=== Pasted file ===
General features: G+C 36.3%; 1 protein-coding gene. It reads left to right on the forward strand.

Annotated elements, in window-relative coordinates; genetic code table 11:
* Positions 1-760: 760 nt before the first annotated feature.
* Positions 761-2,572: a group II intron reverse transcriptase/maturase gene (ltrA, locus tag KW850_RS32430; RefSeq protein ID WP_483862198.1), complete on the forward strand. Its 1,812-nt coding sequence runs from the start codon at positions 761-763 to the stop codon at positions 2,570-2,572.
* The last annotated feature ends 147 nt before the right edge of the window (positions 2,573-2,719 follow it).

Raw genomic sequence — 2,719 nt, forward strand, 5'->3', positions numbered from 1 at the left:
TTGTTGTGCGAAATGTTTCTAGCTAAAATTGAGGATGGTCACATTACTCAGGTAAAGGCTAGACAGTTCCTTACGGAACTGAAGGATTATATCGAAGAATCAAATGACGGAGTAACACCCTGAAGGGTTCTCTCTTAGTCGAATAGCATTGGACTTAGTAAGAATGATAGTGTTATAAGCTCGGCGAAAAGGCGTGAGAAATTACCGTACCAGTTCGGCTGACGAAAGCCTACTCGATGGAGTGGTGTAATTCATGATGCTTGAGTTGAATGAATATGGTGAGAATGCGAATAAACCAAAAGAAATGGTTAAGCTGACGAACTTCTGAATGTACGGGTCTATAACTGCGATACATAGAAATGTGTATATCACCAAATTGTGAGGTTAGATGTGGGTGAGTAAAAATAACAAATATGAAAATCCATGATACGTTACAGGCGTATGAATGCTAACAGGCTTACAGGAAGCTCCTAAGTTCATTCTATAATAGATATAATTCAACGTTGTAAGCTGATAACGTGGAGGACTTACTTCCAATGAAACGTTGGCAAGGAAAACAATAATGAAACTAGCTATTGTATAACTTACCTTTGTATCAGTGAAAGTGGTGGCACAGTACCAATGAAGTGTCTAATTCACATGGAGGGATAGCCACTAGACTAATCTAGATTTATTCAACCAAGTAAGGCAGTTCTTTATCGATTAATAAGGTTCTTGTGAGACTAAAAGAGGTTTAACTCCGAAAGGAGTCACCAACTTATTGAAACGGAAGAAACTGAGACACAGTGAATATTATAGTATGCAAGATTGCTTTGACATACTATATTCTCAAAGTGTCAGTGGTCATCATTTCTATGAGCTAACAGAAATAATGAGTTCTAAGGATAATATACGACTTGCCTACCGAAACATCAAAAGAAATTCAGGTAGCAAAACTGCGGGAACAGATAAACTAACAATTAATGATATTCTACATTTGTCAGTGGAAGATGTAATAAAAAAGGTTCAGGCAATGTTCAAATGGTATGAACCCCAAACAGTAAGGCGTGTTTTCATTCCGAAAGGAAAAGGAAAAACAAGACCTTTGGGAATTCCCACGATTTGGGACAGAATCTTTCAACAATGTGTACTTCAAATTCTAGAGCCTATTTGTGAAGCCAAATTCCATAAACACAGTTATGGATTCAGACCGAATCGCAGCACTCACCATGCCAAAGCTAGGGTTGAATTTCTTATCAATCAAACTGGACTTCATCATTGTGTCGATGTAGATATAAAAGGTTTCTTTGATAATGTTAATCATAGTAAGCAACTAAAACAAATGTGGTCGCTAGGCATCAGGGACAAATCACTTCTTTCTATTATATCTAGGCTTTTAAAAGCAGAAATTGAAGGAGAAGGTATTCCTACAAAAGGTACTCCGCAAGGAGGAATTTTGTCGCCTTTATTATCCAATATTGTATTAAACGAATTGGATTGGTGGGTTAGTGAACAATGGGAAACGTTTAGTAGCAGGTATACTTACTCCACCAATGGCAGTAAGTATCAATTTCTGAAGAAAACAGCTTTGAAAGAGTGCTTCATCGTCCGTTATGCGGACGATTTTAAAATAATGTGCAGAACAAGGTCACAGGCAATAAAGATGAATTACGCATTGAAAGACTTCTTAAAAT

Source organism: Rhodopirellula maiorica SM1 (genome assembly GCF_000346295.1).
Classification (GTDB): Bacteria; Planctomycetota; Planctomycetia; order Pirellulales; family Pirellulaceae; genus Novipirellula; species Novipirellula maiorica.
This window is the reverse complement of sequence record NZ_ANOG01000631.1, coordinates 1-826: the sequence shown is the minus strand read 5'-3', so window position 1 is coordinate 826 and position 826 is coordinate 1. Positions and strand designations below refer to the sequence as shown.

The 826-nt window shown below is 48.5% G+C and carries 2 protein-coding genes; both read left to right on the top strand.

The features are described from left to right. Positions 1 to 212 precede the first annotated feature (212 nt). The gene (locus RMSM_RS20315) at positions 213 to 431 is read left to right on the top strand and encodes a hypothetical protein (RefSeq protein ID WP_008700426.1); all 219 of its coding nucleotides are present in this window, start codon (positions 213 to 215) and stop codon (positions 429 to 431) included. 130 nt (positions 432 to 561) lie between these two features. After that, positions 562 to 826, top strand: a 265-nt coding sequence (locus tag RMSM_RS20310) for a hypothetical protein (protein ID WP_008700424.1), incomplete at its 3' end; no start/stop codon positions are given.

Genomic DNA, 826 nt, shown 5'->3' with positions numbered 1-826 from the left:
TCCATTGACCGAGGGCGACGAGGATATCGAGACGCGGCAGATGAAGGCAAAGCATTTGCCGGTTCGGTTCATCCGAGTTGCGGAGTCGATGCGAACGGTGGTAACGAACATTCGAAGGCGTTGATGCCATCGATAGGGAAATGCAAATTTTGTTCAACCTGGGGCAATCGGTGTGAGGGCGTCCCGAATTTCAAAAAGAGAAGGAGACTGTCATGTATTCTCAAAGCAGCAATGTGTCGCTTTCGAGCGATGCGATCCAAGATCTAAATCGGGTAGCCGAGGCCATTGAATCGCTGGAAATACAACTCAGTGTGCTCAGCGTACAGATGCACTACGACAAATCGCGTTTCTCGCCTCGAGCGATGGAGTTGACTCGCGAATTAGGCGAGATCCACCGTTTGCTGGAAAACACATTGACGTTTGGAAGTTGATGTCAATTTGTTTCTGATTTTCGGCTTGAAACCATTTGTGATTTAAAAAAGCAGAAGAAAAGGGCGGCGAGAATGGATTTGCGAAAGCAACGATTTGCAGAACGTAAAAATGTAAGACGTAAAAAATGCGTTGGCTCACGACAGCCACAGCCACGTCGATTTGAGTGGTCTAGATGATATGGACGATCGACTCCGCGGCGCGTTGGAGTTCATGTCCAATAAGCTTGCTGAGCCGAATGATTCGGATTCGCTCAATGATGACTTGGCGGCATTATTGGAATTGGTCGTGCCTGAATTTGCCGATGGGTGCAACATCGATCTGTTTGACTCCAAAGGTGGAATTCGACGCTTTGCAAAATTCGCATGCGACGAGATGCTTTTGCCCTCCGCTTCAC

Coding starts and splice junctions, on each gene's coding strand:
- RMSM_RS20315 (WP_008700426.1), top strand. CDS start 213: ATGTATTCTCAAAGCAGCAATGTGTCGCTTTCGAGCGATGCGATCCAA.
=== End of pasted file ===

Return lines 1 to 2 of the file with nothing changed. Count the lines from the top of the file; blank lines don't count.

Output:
General features: G+C 36.3%; 1 protein-coding gene. It reads left to right on the forward strand.

Annotated elements, in window-relative coordinates; genetic code table 11: